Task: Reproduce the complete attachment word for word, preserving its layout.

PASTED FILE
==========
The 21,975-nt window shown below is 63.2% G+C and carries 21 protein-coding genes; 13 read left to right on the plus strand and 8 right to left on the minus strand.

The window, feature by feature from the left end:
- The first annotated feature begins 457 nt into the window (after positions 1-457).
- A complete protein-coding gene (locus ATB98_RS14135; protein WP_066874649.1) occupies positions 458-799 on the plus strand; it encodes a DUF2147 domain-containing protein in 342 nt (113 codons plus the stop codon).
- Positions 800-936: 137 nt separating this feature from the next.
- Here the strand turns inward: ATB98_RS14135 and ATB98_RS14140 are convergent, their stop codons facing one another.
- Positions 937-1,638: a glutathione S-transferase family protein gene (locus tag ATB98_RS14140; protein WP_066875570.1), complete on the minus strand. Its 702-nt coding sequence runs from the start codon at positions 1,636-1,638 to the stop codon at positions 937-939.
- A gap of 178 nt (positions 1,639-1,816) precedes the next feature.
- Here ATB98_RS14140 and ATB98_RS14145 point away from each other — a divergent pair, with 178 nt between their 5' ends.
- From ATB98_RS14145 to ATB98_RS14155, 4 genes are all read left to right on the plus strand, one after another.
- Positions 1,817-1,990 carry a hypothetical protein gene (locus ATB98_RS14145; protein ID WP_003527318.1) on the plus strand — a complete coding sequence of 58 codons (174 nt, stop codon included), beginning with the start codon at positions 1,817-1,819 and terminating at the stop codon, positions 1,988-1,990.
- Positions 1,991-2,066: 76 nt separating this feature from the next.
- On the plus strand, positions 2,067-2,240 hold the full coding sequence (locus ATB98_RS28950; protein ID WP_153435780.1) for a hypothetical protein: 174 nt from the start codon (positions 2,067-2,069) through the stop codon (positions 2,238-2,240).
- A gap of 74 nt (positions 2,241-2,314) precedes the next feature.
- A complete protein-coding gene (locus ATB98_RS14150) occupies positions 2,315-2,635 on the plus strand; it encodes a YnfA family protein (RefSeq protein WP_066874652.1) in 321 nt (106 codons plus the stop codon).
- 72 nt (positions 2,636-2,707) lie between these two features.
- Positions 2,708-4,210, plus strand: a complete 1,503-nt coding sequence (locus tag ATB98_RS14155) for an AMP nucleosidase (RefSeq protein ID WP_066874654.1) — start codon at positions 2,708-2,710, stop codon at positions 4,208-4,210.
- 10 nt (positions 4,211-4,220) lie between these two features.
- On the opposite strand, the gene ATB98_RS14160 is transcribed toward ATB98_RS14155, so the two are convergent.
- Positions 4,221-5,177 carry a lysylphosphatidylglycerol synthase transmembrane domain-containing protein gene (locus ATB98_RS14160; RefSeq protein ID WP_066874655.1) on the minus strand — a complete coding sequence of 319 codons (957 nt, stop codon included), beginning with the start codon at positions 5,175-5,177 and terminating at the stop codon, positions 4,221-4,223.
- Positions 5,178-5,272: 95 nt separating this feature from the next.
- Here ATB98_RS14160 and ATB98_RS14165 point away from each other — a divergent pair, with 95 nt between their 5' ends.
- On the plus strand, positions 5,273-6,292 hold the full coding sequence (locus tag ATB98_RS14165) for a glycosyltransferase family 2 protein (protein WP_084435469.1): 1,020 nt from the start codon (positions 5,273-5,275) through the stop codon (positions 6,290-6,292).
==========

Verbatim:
The 21,975-nt window shown below is 63.2% G+C and carries 21 protein-coding genes; 13 read left to right on the plus strand and 8 right to left on the minus strand.

The window, feature by feature from the left end:
- The first annotated feature begins 457 nt into the window (after positions 1-457).
- A complete protein-coding gene (locus ATB98_RS14135; protein WP_066874649.1) occupies positions 458-799 on the plus strand; it encodes a DUF2147 domain-containing protein in 342 nt (113 codons plus the stop codon).
- Positions 800-936: 137 nt separating this feature from the next.
- Here the strand turns inward: ATB98_RS14135 and ATB98_RS14140 are convergent, their stop codons facing one another.
- Positions 937-1,638: a glutathione S-transferase family protein gene (locus tag ATB98_RS14140; protein WP_066875570.1), complete on the minus strand. Its 702-nt coding sequence runs from the start codon at positions 1,636-1,638 to the stop codon at positions 937-939.
- A gap of 178 nt (positions 1,639-1,816) precedes the next feature.
- Here ATB98_RS14140 and ATB98_RS14145 point away from each other — a divergent pair, with 178 nt between their 5' ends.
- From ATB98_RS14145 to ATB98_RS14155, 4 genes are all read left to right on the plus strand, one after another.
- Positions 1,817-1,990 carry a hypothetical protein gene (locus ATB98_RS14145; protein ID WP_003527318.1) on the plus strand — a complete coding sequence of 58 codons (174 nt, stop codon included), beginning with the start codon at positions 1,817-1,819 and terminating at the stop codon, positions 1,988-1,990.
- Positions 1,991-2,066: 76 nt separating this feature from the next.
- On the plus strand, positions 2,067-2,240 hold the full coding sequence (locus ATB98_RS28950; protein ID WP_153435780.1) for a hypothetical protein: 174 nt from the start codon (positions 2,067-2,069) through the stop codon (positions 2,238-2,240).
- A gap of 74 nt (positions 2,241-2,314) precedes the next feature.
- A complete protein-coding gene (locus ATB98_RS14150) occupies positions 2,315-2,635 on the plus strand; it encodes a YnfA family protein (RefSeq protein WP_066874652.1) in 321 nt (106 codons plus the stop codon).
- 72 nt (positions 2,636-2,707) lie between these two features.
- Positions 2,708-4,210, plus strand: a complete 1,503-nt coding sequence (locus tag ATB98_RS14155) for an AMP nucleosidase (RefSeq protein ID WP_066874654.1) — start codon at positions 2,708-2,710, stop codon at positions 4,208-4,210.
- 10 nt (positions 4,211-4,220) lie between these two features.
- On the opposite strand, the gene ATB98_RS14160 is transcribed toward ATB98_RS14155, so the two are convergent.
- Positions 4,221-5,177 carry a lysylphosphatidylglycerol synthase transmembrane domain-containing protein gene (locus ATB98_RS14160; RefSeq protein ID WP_066874655.1) on the minus strand — a complete coding sequence of 319 codons (957 nt, stop codon included), beginning with the start codon at positions 5,175-5,177 and terminating at the stop codon, positions 4,221-4,223.
- Positions 5,178-5,272: 95 nt separating this feature from the next.
- Here ATB98_RS14160 and ATB98_RS14165 point away from each other — a divergent pair, with 95 nt between their 5' ends.
- On the plus strand, positions 5,273-6,292 hold the full coding sequence (locus tag ATB98_RS14165) for a glycosyltransferase family 2 protein (protein WP_084435469.1): 1,020 nt from the start codon (positions 5,273-5,275) through the stop codon (positions 6,290-6,292).